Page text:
Yield: The Red-green minority | TheFencePost.com

Yield: The Red-green minority

The starter topic for this week's column has nuthin' to do with agriculture, but it's been a lifelong pet peeve of mine — and I claim to be an agriculturist of some sort, so I'm gonna air out.

First the fact. 8 percent of American males are colorblind. One-half of 1 percent of women are colorblind. I'm one of that small minority. As with most colorblind persons, I have what's known as red/green colorblindness.

It's hard to describe being colorblind to a person with normal color vision. I do not live in a world of shades of gray. I see colors. They are pretty. I can even see primary red and green when they are vivid and alone. Fire engine red is pretty to me. John Deere green is pretty to me. But put a fire engine red strawberry on the ground amidst a sea of John Deere green vegetation and I'll step on more strawberries than I can pick. An apple tree full of red apples and green leaves just appears as another tree to my colorblind eyes. Same with a red rose bush. Fall leaf colors are attractive to me, but certainly not seen with the same vividness as normal sighted persons.

I have trouble correctly identifying the individual colors that make up a plaid or a striped garment, but I can usually pick out the bright blues and the bright yellows and the bright oranges. Browns and tans get lost to me. Purple and blues sometimes confuse me. Pastel colors are a lost cause to me. Forget about taupe, peach, teal, burgundy, mauve, and all the other exotic colors of fashion fame.

I've taken the long way around to my pet peeve. TRAFFIC LIGHTS. Colorblind folks have trouble telling red lights from yellow lights. Green traffic lights at night look the same color as normal street lights to me. Traffic signals that are not vertical, or old traffic lights that have an unusual green color pose difficulty to us colorblind folks.

I've never had a traffic accident at an intersection governed with traffic lights, but that's because I know my limitations and am extremely careful.

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But what gripes me is that all the traffic light confusion for colorblind persons could easily be solved. Almost everyone can see blue. So, if every red traffic light contained in the center a 3-inch diameter blue circle, and if every green traffic light contained a 11/2-inch blue colored circle, they would be easy for me and other colorblind persons to see. Yellow traffic lights would stay the same uniform color.

Since traffic lights and colorblind folks pose a danger to ourselves and others, they therefore deserve first retrofitting. However, the entire world forgets colorblind folks. My new DISH-TV hopper feature uses a red border to identify specific programs. I can't see the danged thing worth a hoot. Same with my garage door openers. They use red/green lights to confuse me. Every warning light in the world is pure red. Every "OK" light in the world is green. Please, make one of 'em blue for us colorblind folks.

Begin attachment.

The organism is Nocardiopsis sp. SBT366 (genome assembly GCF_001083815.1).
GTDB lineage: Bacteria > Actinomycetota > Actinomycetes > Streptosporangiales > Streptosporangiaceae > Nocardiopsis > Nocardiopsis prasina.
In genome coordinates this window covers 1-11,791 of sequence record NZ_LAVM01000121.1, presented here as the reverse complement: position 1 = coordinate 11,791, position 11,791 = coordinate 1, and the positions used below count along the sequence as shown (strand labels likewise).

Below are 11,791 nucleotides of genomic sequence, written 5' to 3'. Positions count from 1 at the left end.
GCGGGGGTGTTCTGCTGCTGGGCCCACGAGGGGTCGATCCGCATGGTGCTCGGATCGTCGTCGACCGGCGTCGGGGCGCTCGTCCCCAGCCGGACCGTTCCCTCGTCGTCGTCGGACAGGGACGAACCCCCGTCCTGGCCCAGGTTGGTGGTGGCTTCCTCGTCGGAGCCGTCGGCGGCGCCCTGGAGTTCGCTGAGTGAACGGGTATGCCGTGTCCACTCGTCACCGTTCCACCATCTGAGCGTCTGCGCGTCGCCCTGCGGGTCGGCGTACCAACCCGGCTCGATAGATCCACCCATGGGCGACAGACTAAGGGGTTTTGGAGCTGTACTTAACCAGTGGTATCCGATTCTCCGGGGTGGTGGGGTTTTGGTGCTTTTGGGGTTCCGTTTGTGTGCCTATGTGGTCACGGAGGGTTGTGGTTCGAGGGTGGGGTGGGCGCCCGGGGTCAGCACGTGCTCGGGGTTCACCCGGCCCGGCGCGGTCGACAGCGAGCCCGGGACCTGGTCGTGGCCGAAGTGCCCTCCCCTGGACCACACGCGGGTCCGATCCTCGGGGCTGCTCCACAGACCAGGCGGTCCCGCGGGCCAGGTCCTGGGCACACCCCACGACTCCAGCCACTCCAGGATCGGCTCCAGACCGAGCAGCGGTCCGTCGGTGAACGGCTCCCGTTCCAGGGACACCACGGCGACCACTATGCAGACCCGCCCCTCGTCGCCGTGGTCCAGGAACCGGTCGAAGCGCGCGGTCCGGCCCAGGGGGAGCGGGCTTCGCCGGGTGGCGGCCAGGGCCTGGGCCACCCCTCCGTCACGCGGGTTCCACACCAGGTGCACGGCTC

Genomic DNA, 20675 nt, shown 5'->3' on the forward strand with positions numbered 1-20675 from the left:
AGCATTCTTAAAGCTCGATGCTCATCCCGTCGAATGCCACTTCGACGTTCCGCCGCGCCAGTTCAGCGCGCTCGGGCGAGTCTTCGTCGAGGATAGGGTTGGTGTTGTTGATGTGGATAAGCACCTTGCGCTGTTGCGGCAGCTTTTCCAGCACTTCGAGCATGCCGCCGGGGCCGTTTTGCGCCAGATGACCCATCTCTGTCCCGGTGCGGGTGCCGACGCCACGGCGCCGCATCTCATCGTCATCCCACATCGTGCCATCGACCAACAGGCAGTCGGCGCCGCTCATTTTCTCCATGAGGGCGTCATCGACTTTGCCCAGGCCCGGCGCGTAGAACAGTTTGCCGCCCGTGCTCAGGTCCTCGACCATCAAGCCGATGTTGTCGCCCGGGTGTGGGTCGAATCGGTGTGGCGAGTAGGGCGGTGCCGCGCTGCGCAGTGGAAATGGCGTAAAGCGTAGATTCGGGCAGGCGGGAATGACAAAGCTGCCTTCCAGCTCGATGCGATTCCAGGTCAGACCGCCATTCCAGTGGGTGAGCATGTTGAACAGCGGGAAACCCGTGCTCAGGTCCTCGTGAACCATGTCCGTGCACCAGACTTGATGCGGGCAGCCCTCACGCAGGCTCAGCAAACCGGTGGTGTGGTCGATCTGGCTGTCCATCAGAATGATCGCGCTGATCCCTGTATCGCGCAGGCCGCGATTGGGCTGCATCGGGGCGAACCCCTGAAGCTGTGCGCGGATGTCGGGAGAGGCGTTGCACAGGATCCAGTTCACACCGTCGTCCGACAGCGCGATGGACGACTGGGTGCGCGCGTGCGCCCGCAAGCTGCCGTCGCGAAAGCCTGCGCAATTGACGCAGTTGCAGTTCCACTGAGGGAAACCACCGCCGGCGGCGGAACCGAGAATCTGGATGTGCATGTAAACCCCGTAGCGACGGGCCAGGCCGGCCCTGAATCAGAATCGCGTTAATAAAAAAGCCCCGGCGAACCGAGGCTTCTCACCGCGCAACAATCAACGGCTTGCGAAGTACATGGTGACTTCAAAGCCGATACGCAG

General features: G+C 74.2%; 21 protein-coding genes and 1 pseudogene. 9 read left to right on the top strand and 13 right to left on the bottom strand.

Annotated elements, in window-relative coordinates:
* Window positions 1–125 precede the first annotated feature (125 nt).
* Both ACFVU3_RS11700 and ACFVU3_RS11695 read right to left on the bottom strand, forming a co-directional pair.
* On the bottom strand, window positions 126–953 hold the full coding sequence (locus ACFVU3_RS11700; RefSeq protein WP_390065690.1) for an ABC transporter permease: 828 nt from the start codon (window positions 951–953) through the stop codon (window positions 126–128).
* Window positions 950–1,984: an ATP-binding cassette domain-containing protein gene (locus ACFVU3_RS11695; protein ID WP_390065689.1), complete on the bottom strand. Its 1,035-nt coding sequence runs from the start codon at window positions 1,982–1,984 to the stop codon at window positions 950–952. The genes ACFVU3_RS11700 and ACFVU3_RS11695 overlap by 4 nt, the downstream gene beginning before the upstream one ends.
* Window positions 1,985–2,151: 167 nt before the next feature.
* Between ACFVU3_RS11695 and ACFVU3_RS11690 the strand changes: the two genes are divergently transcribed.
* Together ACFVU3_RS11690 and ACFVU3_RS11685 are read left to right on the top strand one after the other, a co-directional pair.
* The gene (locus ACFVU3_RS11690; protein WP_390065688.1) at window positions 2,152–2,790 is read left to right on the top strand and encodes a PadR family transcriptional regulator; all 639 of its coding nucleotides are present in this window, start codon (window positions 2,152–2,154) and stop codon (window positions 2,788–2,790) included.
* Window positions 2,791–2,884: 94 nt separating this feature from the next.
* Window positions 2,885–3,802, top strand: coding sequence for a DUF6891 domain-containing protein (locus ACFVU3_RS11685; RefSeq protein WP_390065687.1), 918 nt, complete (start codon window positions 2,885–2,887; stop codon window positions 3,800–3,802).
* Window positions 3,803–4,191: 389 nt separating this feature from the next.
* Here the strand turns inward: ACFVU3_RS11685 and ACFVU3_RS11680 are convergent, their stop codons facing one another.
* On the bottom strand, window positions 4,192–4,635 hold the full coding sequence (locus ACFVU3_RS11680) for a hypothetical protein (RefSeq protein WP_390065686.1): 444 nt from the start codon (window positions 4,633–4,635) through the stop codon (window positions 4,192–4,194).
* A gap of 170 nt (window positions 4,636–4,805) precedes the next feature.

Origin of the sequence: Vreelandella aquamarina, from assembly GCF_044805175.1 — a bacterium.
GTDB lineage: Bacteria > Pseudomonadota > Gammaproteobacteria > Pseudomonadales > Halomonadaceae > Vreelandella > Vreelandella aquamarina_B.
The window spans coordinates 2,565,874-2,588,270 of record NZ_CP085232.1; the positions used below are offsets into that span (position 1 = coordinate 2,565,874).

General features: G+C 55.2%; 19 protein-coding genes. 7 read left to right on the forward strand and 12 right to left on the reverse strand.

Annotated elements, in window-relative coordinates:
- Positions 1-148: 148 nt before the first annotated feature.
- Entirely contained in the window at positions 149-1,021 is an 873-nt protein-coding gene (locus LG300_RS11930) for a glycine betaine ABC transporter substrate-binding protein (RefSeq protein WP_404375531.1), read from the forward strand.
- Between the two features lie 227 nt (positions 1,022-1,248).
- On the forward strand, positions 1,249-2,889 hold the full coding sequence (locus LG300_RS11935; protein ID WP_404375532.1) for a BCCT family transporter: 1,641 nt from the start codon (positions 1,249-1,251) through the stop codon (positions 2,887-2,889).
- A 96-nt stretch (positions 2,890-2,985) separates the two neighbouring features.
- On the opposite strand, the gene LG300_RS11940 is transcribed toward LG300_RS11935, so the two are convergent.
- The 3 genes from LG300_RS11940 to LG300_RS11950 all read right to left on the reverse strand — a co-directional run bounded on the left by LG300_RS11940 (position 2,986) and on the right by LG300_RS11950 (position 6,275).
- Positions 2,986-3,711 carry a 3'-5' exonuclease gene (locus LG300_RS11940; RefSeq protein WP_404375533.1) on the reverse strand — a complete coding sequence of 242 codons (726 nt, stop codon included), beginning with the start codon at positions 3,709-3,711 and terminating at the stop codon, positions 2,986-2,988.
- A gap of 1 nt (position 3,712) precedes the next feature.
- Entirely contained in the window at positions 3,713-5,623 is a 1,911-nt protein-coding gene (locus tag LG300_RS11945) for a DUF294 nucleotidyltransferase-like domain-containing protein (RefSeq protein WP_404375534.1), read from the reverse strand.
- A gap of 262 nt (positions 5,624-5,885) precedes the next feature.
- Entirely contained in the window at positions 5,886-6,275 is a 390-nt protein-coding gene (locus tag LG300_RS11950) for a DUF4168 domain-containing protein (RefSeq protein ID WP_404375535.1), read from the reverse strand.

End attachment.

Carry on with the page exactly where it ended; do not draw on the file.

I will admit that being colorblind has one benefit. My children and grandchildren had a ball with dad and grandpa when they found out I had difficulty identifying colors. They thought it was hilarious and that made me happy, too.

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After re-reading my words above, I'm thinking that as a member of a deserving minority, with an overlooked physical disability, I should be entitled to some sort of government assistance. I'd organize a million man colorblind march to Washington, D.C., but I know it would be useless because no one in Washington is colorblind these days.

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The flood waters around these parts have subsided and left soggy fields of soybeans in their wake. It's going to be a messy harvest unless it quits raining for several weeks.

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It's been a while since I provided an update on Giant Clawsway, the Thoroughbred race horse that I've got a 10 percent racing interest in.

In short, the colt passed with flying colors his initial training in preparation for more serious race training next spring. In fact, his equine educator, ol' Trey Nimm, has turned Giant Clawsway out to pasture in Texas for a few months to grow and mature.

If everything goes according to plan, his next stage racing trainer, ol' Ray Simm, will start serious race work with the colt probably next March.

So, in summary, everyone involved in the colt's future is pleased with his progress.

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I watched and listened to a TV therapist today and his message to achieve true inner peace and contentment wuz to finish what I start. So far today, I have finished two beers, a bag of chips, and a half gallon of chocolate ice cream. I feel better already.

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Last week we buried my Uncle Ellwyn, a WWII veteran. It wuz wonderful to see kinfolks I'd never met before. The service wuz thoughtful and thankful and wuz topped off with full military honors. I inevitably tear up when I hear the bugler play Taps.

With my uncle's passing, it dawned on me that in our family, yours truly is now on the top step awaiting the inevitable visit from the Grim Reaper.

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My words of wisdom for this week comes from ol' Willie Jay in Missouri. He sez a hospital gown is like insurance. You ain't got near the coverage you think you got.

Have a good 'un. ❖